Wells Fargo Bank late Thursday lowered its prime lending rate to 7 1/2% from 8%, making it the first major bank in the nation to drop interest charges following last week's Federal Reserve Board discount rate cut.
On Wednesday, the Fed reduced its discount rate, charged on loans to member banks, to 5.5% from 6%, the fourth cut in the bellwether rate this year.
The Fed has been prompted to make cuts in hopes of stimulating a weak U.S. economy. The Commerce Department recently reported that the gross national product grew at an annual rate of only 0.6% in the second quarter. At the same time, wholesale prices are falling sharply and inflation in consumer goods is negligible.
Commercial banks generally respond quickly to such signals from the Fed. Wells Fargo was the first to act, but other major banks are expected to follow soon. The cut in the prime rate, announced Thursday afternoon, was unusual in that a West Coast bank was the first major institution to act.
Takes Effect Today
Southwest Bank of St. Louis, a small bank that is often a rate trend-setter, cut its prime rate to 7 1/2% on the same day that the Fed cut the discount rate, but other banks apparently waited for a major institution to move first.
Wells Fargo, the nation's seventh-largest bank, said its new lower prime rate would take effect today.
The prime rate, which has fallen four times this year in half-percentage-point increments, was last cut July 11. It has not been as low as 7 1/2% since October, 1977.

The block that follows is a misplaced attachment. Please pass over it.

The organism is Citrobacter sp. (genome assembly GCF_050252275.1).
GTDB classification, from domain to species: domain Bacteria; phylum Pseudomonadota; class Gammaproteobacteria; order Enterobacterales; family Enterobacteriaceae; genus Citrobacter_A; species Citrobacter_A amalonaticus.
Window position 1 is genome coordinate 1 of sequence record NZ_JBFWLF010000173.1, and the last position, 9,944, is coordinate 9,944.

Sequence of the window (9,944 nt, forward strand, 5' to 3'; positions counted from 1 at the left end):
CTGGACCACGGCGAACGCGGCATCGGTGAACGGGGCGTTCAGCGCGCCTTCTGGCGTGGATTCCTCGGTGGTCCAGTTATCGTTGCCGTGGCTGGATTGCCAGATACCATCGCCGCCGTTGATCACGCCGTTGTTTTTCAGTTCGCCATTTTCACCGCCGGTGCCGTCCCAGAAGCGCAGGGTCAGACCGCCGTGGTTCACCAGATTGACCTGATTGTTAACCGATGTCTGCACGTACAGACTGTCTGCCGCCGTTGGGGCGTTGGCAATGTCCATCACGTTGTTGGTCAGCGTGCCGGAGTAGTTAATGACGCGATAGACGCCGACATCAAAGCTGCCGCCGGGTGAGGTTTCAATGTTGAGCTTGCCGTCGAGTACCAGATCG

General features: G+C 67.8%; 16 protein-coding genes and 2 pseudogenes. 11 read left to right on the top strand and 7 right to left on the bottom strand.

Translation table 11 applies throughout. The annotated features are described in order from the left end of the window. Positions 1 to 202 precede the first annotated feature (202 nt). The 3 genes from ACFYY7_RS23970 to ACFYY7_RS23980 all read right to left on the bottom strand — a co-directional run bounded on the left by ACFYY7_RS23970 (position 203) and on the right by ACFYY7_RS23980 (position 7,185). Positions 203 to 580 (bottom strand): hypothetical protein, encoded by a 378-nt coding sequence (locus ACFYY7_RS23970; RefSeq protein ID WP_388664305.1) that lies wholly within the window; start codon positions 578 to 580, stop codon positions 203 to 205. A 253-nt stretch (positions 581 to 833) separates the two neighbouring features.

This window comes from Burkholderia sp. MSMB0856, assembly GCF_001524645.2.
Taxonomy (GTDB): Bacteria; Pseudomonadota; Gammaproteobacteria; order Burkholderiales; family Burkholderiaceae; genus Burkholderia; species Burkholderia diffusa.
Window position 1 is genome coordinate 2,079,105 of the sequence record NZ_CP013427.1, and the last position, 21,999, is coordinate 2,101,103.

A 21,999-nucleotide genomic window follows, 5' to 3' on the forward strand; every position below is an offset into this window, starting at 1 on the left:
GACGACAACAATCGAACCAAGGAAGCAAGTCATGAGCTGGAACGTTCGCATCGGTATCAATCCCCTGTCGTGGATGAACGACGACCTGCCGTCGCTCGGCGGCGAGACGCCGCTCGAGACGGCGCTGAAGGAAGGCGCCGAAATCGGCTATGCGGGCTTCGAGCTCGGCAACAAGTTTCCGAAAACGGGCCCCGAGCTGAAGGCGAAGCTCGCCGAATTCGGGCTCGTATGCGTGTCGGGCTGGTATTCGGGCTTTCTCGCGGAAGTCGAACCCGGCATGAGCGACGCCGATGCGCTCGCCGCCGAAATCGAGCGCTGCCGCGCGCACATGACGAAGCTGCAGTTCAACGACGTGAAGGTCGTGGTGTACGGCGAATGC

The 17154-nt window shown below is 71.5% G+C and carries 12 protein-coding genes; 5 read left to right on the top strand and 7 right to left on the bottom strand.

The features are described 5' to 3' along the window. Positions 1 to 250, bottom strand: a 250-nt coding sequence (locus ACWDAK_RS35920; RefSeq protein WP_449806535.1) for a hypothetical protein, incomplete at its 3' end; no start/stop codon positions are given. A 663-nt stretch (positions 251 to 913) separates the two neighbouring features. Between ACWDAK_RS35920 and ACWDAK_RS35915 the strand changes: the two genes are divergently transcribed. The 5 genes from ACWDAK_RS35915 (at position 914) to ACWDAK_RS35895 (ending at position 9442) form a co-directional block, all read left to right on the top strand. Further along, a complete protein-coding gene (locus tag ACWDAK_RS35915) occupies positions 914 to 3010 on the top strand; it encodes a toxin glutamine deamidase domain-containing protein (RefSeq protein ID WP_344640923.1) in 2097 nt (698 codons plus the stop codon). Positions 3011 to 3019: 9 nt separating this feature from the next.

The prime--or reference--rate is the benchmark that banks use to set borrowing costs for business customers. The best corporate borrowers pay the prime rate or a little less, while firms considered more risky pay a premium above prime.
Consumer rates, although not tied directly to the prime, tend to move in the same direction but more slowly. Mortgage, auto and personal loan rates have been falling this year, and bankers said they expect them to continue to edge downward.
Harold C. Nathan, Wells Fargo's senior financial economist, said the latest reduction in the prime rate was inevitable, given sluggish economic growth and stagnant corporate borrowing.
He said he believes that lower interest rates will stimulate the economy, "but it will be hard to trace."
Nathan added that a cut in the prime rate "means a decrease in interest costs, for large corporations down to small businesses. It's an important rate in that it's newsworthy and an indication to the general public that rates are indeed continuing to decline."